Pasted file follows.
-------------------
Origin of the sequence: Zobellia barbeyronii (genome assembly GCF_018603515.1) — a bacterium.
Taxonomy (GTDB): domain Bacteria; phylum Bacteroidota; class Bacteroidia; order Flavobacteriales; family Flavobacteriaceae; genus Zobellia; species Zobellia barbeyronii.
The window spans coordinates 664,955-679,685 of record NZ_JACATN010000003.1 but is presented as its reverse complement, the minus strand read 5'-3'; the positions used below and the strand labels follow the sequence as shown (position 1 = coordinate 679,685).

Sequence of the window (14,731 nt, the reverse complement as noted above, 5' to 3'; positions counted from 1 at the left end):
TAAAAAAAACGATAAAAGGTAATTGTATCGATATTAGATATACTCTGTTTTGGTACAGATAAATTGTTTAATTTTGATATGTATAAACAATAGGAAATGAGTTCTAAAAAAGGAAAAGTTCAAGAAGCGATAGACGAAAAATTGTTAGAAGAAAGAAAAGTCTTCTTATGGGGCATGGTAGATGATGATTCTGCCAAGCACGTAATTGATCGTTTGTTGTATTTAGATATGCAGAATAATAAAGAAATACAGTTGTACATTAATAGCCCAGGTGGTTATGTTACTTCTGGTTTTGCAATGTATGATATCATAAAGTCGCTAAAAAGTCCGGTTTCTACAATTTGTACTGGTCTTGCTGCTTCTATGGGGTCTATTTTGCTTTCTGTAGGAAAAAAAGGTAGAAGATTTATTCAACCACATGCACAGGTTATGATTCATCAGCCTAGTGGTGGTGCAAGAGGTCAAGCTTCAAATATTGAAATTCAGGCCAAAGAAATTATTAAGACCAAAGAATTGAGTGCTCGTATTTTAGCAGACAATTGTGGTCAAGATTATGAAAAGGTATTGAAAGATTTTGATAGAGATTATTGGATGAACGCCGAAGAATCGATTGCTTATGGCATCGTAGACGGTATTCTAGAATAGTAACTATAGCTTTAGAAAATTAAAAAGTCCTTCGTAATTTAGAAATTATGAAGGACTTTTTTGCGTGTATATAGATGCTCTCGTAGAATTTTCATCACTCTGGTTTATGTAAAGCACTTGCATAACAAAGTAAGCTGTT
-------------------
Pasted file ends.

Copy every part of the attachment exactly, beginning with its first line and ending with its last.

Origin of the sequence: Zobellia barbeyronii (genome assembly GCF_018603515.1) — a bacterium.
Taxonomy (GTDB): domain Bacteria; phylum Bacteroidota; class Bacteroidia; order Flavobacteriales; family Flavobacteriaceae; genus Zobellia; species Zobellia barbeyronii.
The window spans coordinates 664,955-679,685 of record NZ_JACATN010000003.1 but is presented as its reverse complement, the minus strand read 5'-3'; the positions used below and the strand labels follow the sequence as shown (position 1 = coordinate 679,685).

Sequence of the window (14,731 nt, the reverse complement as noted above, 5' to 3'; positions counted from 1 at the left end):
TAAAAAAAACGATAAAAGGTAATTGTATCGATATTAGATATACTCTGTTTTGGTACAGATAAATTGTTTAATTTTGATATGTATAAACAATAGGAAATGAGTTCTAAAAAAGGAAAAGTTCAAGAAGCGATAGACGAAAAATTGTTAGAAGAAAGAAAAGTCTTCTTATGGGGCATGGTAGATGATGATTCTGCCAAGCACGTAATTGATCGTTTGTTGTATTTAGATATGCAGAATAATAAAGAAATACAGTTGTACATTAATAGCCCAGGTGGTTATGTTACTTCTGGTTTTGCAATGTATGATATCATAAAGTCGCTAAAAAGTCCGGTTTCTACAATTTGTACTGGTCTTGCTGCTTCTATGGGGTCTATTTTGCTTTCTGTAGGAAAAAAAGGTAGAAGATTTATTCAACCACATGCACAGGTTATGATTCATCAGCCTAGTGGTGGTGCAAGAGGTCAAGCTTCAAATATTGAAATTCAGGCCAAAGAAATTATTAAGACCAAAGAATTGAGTGCTCGTATTTTAGCAGACAATTGTGGTCAAGATTATGAAAAGGTATTGAAAGATTTTGATAGAGATTATTGGATGAACGCCGAAGAATCGATTGCTTATGGCATCGTAGACGGTATTCTAGAATAGTAACTATAGCTTTAGAAAATTAAAAAGTCCTTCGTAATTTAGAAATTATGAAGGACTTTTTTGCGTGTATATAGATGCTCTCGTAGAATTTTCATCACTCTGGTTTATGTAAAGCACTTGCATAACAAAGTAAGCTGTT